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Jonathon Owen

Great post, Carol. Notes and bibliographies are a frequent problem, because they're often quite messy when authors turn them in, and Chicago, as detailed as it is, simply can't cover everything. I try to remind my coworkers that the overriding concern is citing references adequately so that they're clearly attributed to their respective authors and so that readers can track them down if they're so inclined.

Patricia Boyd

Well said, Carol! I love your "What should she do? ... Make up a name? Delete that source? Change all 437 author names to initials only?" You crack me up!

Anyway, perhaps viewing style manuals' prescriptions as guidelines and not as rules would help. After all, we Americans don't have an Académie française.

You're right, Jonathan, in that notes and bibliographies are the main "problem" for rule-followers. As you say, a focus on the real function of references would help editors make the right decisions on styling problems.

As I learned when doing scientific research, the more you know, the less dogmatic you become.


In the bibliography example, I would look up the the reference and find the missing name. Wouldn't everybody?


With matters like what to do with state names, I find it's simpler just to have a basic approach that you can apply to any ms., because very often authors are not consistent on this front. You may get some way through a bibliography in which an author has left state names off in, e.g., Durham: Duke University Press, only then to find he or she starts including them. So rather than waste a lot of time trying to figure out if there is a pattern, I just insert state names for UPs whose name does not indicate the state.

Patricia Boyd

I don't know, Anita. What if the author always uses his or her initials only? A style guide that says always use the first name seems pretty rigid to me, anyway. Change J. D. Salinger? T. S. Elliot? But I guess if looked up the author name and found both the spelled-out version and initials for various publications, I would spell out the first name in the bibliog.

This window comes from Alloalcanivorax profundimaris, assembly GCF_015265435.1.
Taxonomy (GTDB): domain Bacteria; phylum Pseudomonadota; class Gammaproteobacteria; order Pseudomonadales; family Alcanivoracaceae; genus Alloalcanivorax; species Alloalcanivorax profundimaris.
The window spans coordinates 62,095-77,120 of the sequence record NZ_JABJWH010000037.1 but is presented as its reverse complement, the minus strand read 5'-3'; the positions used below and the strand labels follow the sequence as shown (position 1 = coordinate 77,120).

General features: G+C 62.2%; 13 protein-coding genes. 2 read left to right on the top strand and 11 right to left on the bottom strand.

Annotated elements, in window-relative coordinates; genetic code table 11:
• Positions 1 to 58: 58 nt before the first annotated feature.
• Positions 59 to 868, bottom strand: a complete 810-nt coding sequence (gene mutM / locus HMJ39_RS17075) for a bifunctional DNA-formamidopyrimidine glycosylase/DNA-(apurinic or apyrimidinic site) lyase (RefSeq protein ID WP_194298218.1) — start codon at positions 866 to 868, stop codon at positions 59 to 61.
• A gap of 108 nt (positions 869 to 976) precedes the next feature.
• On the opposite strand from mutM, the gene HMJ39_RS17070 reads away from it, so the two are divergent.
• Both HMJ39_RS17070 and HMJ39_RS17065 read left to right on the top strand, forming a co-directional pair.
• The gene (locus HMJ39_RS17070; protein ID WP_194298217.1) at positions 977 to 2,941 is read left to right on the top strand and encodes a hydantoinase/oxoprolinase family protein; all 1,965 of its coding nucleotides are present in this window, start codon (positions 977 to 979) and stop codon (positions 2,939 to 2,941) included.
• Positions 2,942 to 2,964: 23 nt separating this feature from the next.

Regarding state names, etc.: Many authors omit the place of publishing when preparing their manuscripts, and many of my clients still want this information. Amazon.com doesn't include it. But thank goodness, the Library of Congress Online Catalog does.

Cathy Miller

Hallelujah-some common sense! Feel the power. ☺

Apps 55753818692 1673506752 E7d0f159c4adc94fb72d8b2b51ed79c0

This is so true! Copyeditors are hired to implement rules and consistency through out a manuscript, and sometimes those editors get so bogged down in the rules that they forget to use common sense. Myself included sometimes!


Great post! The rules of a style guide are similar to rules of etiquette in that they have a purpose, whether that be greater clarity for readers or social lubrication and civilization. If we lose sight of the reason for things, we get bogged down in pointless minutiae. Excellent reminder of that. (I too have freaked out over an inconsistency in the references when I have lost sight of the point.)

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